Hi welcome to the debate on OUTSOURCING. I know this is a really controversial area. People have very strong views about it. Please do share your thoughts here. Your comments will be read by many thousands of people and I try to reply to each one.

Lending Wanted
August 22, 2012 - 14:27
nice site

good job awesome site...

Josh Gibson
July 09, 2012 - 21:50
Great Article

Great article for the time but having worked for a few of the major players in the finance industry I am already noticing the outsourcing trend reversing. The more innovative companies are in fact "in-sourcing" if there is such a thing and relocating roles back from India and SE Asia. The reason is simple, the market is so dynamic that it is no longer a matter of simply driving down costs to create some temporary efficiencies, revenue must be generated, and the means for this is via innovation, creativity and intrapreneurship. These are capabilities that cannot be outsourced to foreign countries. The market leaders are beginning to recognize this and as the economy recovers we will start to see the outsourcing "trend" not only slow down, but reverse

Reply to Josh Gibson
Patrick Dixon
November 07, 2012 - 05:08

Thanks - yes I agree. Insourcing is also taking place, especially where agility and speed are needed and to minimise supply chain risks. With wage costs in coastal areas of China now increasing by 12% a year, the price differentials are becoming less. At the same time, expect movement of manufacturing to (even) lower cost nations like Vietnam.

Peter
April 18, 2012 - 01:47
This article is not credible

Outsourcing has removed the GDP of the west. The west will now sink like a stone. Just watch...White collar jobs the next to go....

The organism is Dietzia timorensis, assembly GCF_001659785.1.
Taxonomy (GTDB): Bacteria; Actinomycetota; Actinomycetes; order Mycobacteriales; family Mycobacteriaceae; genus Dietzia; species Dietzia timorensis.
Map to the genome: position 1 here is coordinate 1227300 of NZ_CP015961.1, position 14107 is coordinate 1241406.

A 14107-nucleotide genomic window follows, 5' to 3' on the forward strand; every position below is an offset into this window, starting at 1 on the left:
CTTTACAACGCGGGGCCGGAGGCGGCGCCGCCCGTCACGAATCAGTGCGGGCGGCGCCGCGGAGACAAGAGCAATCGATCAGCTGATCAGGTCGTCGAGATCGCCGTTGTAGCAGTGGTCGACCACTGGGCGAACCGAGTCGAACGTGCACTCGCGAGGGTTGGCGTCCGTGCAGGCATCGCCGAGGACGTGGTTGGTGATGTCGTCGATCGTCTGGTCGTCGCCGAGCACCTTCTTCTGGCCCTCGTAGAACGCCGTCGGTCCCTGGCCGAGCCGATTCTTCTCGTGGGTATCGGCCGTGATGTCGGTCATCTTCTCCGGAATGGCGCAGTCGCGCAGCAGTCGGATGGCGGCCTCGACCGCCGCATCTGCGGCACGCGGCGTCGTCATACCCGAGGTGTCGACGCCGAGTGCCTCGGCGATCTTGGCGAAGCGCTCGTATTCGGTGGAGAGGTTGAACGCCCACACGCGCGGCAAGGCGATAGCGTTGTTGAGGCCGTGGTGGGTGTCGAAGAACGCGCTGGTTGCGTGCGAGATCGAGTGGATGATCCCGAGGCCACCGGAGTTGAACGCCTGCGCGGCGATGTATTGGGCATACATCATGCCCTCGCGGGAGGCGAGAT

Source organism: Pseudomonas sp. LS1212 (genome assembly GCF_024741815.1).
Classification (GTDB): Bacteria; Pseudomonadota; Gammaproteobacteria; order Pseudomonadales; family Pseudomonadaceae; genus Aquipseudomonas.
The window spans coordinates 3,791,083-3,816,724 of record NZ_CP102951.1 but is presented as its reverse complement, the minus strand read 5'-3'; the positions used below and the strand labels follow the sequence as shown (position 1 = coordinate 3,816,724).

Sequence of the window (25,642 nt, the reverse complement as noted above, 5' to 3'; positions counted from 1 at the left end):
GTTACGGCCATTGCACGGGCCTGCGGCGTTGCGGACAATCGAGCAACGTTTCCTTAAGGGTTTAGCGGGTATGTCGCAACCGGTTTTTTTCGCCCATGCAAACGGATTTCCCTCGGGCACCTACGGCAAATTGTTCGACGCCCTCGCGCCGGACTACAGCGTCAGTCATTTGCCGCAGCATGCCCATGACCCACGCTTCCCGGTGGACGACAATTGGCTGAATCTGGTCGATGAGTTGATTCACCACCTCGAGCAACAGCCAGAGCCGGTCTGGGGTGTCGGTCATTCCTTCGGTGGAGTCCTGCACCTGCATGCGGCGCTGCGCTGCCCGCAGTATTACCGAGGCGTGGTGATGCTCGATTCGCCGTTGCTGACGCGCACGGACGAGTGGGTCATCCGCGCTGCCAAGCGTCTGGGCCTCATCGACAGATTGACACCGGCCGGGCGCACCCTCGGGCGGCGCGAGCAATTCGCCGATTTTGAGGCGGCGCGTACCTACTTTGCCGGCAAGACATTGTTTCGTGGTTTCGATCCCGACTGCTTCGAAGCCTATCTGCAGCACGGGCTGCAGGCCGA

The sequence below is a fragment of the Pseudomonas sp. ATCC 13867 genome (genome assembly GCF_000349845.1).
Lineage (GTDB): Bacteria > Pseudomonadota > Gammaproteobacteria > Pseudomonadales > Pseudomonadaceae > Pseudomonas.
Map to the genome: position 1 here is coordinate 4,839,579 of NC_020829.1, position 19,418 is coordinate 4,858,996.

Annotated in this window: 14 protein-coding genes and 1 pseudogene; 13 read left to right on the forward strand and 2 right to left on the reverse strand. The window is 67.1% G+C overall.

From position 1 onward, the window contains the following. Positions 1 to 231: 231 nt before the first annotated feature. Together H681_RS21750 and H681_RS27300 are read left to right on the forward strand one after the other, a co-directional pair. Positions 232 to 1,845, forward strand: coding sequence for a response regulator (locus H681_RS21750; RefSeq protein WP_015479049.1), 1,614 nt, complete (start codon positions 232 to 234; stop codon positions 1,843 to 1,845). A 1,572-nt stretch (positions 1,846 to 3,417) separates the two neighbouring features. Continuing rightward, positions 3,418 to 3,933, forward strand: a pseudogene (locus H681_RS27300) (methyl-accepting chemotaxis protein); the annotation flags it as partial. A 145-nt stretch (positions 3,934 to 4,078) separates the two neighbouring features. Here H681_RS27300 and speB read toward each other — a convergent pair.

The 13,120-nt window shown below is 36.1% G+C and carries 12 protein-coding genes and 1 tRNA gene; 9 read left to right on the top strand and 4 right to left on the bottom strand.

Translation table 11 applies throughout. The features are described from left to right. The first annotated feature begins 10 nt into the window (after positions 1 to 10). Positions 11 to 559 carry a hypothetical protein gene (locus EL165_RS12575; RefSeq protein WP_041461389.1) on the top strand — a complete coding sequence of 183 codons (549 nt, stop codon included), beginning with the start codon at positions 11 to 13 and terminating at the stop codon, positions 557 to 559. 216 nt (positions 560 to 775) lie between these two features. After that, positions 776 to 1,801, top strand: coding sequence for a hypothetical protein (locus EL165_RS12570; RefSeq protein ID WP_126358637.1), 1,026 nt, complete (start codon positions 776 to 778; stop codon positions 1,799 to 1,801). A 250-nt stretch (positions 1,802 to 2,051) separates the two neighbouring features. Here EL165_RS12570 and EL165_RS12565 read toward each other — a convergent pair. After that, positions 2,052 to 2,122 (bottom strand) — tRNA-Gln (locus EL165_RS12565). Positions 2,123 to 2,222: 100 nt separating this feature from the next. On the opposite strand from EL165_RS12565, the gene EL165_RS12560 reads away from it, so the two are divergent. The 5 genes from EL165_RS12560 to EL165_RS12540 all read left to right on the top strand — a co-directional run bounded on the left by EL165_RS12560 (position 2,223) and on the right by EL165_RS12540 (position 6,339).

Arnold Lariviere
March 02, 2012 - 23:54
Requirement

I am looking into for a good campaign for my company, as being the Team Leader. Please contact urgent. Thanking you Arnold Lariviere

Duncn Craig
November 29, 2011 - 05:44
outsourcing

re your article, you havent mentioned the poor satisfaction of outsourced call centres in the uk ! since the start of this indian call centres have become well known for poor service with customers getting and struggling with language issues confusing the situation. the destruction of european and usa economies with low skilled jobs being exported

Reply to Duncn Craig
Patrick Dixon
November 09, 2012 - 12:16

Yes it is true that some outsourcing projects have been very disappointing - customers usually prefer to have conversations with people in the same country, and cost savings have not been as great as hoped.

Brianna
May 29, 2011 - 18:31
Information Technology

"The UK struggles to turn out just 8,000 IT graduates a year."

Do you know what the turn out is for the US?

Reply to Brianna
Patrick Dixon
June 09, 2011 - 10:31
Outsourcing impact on America Jobs

Sorry I do not have that statistic.

We really welcome debate about this important topic. Please do contribute your thoughts.

Bee
February 24, 2011 - 00:43

I think, outsourcing is destroying the United States of America.

outsource
August 20, 2010 - 02:10
http://small-business-outsource.com/

this is my favorite site. it helps me a lot . oh no not just me this is for global change :) nice post. keep it up

Peter Msoni
June 29, 2010 - 08:15
outsourcing procument department

what are the economic effects to the local community like (mazabuka)zambia of moving the office to another town after outsourcing.And how can the people stop it?
Thanks.

Saugata Sengupta
November 23, 2008 - 23:49
Outsourcing: Expansion by Diversification

Outsourcing has Evolved!
It is no longer a temporary trend, instead it is quickly becoming a perennial phenomenon - read paper about the various ways in which outsourcing has diversified and expanded towards becoming a de-facto standard of running global businesses!

Mahendra Garusinghe
July 21, 2008 - 00:24
Business Management

I like to learn more about logistics in the present fuel price rise.

Reply to Mahendra Garusinghe
Patrick Dixon
July 21, 2008 - 03:17
Logistics and fuel crisis

Thanks - there is more on these kinds of logistics issues on http://www.youtube.com/profile_videos?user=pjvdixon&search_query=logistics which is part of my YouTube site.

http://www.youtube.com/profile_videos?user=pjvdixon&search_query=logistics

Try also this one above on biofuels. Patrick

Join the Debate! What are your own views?